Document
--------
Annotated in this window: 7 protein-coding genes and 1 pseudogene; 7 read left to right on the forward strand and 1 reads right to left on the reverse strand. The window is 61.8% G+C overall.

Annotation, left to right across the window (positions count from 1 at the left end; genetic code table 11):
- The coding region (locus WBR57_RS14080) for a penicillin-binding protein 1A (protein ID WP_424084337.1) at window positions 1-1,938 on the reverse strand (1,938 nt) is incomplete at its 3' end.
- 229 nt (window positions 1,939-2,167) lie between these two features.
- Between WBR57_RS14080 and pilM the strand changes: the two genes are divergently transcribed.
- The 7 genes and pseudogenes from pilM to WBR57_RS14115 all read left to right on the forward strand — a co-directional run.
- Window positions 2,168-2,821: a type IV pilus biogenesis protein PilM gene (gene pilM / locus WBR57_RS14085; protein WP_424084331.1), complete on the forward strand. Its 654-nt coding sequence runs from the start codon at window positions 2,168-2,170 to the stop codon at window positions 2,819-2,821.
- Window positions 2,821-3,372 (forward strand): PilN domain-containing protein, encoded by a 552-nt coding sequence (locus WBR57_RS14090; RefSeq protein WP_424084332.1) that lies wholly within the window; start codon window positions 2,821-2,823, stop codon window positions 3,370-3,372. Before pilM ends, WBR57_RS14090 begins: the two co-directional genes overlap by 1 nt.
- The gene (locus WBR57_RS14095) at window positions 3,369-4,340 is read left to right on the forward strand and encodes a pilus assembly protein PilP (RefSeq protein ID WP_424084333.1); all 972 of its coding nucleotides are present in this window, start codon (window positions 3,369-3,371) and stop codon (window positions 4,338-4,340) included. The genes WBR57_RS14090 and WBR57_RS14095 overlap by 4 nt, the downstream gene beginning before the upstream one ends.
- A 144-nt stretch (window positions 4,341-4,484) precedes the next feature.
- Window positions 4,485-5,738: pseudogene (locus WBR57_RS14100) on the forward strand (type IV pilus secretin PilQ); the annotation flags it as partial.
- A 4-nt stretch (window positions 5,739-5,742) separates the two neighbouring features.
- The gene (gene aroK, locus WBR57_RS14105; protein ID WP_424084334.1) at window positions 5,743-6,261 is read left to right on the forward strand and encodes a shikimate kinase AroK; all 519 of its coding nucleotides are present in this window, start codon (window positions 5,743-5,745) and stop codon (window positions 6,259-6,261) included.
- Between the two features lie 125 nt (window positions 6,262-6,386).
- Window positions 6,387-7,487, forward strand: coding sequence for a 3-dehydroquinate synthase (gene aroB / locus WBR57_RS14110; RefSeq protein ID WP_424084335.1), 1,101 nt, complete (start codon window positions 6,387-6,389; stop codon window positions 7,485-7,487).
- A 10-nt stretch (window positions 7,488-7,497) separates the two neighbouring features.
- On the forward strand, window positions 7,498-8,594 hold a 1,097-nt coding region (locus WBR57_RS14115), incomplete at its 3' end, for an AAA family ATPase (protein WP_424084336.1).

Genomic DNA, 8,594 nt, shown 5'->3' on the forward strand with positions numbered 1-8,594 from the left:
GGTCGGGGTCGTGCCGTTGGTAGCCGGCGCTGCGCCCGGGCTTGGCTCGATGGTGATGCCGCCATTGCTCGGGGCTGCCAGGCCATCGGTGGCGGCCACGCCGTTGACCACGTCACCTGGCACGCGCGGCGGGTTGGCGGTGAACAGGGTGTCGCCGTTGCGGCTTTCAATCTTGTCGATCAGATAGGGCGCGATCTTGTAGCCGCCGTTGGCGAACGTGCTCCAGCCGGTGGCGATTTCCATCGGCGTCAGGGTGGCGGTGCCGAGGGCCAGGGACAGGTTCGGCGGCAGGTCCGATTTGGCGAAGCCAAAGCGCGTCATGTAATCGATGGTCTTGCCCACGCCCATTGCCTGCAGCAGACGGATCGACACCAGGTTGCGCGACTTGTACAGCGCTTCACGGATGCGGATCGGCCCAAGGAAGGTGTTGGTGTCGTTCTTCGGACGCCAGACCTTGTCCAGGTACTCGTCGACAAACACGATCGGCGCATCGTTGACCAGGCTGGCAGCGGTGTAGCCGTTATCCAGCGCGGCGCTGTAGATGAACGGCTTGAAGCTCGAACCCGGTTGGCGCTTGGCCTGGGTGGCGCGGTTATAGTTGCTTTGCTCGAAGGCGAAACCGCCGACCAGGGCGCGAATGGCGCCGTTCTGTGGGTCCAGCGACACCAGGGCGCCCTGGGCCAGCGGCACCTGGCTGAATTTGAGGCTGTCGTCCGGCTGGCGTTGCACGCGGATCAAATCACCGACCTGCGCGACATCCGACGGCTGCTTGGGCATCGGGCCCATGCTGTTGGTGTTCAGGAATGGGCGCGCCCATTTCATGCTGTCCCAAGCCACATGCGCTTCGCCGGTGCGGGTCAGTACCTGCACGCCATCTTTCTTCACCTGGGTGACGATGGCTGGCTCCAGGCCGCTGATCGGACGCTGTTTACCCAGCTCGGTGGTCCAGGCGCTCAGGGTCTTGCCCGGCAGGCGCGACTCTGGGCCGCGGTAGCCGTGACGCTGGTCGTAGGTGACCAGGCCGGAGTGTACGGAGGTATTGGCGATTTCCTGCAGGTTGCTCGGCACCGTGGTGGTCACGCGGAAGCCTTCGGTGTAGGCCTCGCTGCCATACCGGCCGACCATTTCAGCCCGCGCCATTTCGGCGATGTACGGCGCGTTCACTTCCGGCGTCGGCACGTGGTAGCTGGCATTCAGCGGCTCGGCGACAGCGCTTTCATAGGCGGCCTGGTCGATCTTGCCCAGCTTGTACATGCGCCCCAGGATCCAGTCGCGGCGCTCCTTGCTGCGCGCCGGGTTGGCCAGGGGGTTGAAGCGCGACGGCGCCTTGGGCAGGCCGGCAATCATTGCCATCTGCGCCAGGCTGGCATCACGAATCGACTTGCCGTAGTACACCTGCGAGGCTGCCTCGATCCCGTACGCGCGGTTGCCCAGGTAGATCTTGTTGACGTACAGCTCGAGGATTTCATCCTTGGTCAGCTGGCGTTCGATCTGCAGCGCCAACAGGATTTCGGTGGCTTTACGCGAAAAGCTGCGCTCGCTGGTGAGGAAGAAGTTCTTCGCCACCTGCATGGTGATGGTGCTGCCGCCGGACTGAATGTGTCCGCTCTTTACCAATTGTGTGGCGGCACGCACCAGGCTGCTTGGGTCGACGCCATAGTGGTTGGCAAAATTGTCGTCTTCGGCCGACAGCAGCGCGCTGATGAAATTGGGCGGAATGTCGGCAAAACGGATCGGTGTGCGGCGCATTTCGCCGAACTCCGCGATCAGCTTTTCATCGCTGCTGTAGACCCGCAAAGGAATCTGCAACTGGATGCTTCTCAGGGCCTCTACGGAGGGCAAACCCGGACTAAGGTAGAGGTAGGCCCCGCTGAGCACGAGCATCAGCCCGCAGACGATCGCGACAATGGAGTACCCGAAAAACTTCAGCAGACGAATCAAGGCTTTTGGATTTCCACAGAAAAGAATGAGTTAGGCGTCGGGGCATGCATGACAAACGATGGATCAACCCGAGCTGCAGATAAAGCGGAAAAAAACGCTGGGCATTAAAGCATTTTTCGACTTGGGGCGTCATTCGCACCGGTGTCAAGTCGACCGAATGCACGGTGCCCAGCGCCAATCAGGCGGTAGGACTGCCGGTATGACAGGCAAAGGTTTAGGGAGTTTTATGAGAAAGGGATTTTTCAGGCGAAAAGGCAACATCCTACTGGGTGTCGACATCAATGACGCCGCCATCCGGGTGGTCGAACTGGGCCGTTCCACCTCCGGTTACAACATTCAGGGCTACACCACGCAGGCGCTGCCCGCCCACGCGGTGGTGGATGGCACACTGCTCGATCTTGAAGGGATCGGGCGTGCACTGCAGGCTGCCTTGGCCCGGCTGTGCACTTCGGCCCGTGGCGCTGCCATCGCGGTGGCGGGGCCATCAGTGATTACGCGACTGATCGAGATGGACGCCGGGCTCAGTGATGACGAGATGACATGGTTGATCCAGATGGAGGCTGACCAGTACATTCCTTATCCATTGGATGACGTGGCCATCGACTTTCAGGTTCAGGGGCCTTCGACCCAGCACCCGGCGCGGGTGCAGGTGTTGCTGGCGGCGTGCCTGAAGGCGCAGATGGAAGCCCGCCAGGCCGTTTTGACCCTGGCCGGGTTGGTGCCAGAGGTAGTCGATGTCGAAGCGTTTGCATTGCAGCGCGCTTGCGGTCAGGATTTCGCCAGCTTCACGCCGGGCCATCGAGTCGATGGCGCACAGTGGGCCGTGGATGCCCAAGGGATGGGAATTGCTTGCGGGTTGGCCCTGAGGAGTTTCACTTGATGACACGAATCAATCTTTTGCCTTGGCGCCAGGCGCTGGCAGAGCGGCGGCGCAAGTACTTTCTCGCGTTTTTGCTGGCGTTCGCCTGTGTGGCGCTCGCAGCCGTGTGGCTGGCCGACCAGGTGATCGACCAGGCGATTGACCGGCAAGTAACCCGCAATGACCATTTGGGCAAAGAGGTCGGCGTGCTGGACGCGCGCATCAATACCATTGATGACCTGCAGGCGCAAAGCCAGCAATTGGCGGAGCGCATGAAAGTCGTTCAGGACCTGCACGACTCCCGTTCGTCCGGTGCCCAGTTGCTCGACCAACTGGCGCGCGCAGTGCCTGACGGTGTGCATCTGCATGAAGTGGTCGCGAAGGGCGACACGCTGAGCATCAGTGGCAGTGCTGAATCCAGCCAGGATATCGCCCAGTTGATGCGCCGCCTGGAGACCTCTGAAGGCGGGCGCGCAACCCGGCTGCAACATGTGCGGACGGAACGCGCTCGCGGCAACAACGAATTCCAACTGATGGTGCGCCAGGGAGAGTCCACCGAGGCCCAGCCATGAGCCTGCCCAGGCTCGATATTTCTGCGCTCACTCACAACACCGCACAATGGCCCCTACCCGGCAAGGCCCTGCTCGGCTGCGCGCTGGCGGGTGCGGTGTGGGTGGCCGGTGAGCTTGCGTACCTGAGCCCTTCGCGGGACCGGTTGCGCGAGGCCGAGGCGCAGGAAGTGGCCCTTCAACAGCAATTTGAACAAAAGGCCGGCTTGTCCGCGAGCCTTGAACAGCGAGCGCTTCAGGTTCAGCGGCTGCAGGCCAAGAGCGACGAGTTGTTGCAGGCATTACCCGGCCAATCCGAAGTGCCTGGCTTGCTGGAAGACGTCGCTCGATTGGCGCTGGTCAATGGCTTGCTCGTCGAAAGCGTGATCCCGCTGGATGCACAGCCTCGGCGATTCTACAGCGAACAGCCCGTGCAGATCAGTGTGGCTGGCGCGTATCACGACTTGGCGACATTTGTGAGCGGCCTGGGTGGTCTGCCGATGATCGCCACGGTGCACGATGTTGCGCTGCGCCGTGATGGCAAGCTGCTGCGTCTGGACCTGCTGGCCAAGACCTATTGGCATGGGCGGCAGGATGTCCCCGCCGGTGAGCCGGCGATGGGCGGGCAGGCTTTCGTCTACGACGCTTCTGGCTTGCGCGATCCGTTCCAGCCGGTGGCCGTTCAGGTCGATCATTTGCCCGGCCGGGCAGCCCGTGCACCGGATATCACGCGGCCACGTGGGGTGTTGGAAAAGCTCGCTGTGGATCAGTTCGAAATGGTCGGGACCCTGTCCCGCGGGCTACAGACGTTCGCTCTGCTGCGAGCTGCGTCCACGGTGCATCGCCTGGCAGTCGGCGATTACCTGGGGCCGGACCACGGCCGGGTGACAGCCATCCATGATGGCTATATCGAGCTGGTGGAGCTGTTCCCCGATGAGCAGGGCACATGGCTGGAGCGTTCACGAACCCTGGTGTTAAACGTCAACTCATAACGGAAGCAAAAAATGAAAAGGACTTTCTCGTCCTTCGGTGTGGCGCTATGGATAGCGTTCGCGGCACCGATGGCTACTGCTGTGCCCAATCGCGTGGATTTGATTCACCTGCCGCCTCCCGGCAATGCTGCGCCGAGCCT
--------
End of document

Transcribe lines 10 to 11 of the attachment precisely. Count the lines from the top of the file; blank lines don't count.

- A 144-nt stretch (window positions 4,341-4,484) precedes the next feature.
- Window positions 4,485-5,738: pseudogene (locus WBR57_RS14100) on the forward strand (type IV pilus secretin PilQ); the annotation flags it as partial.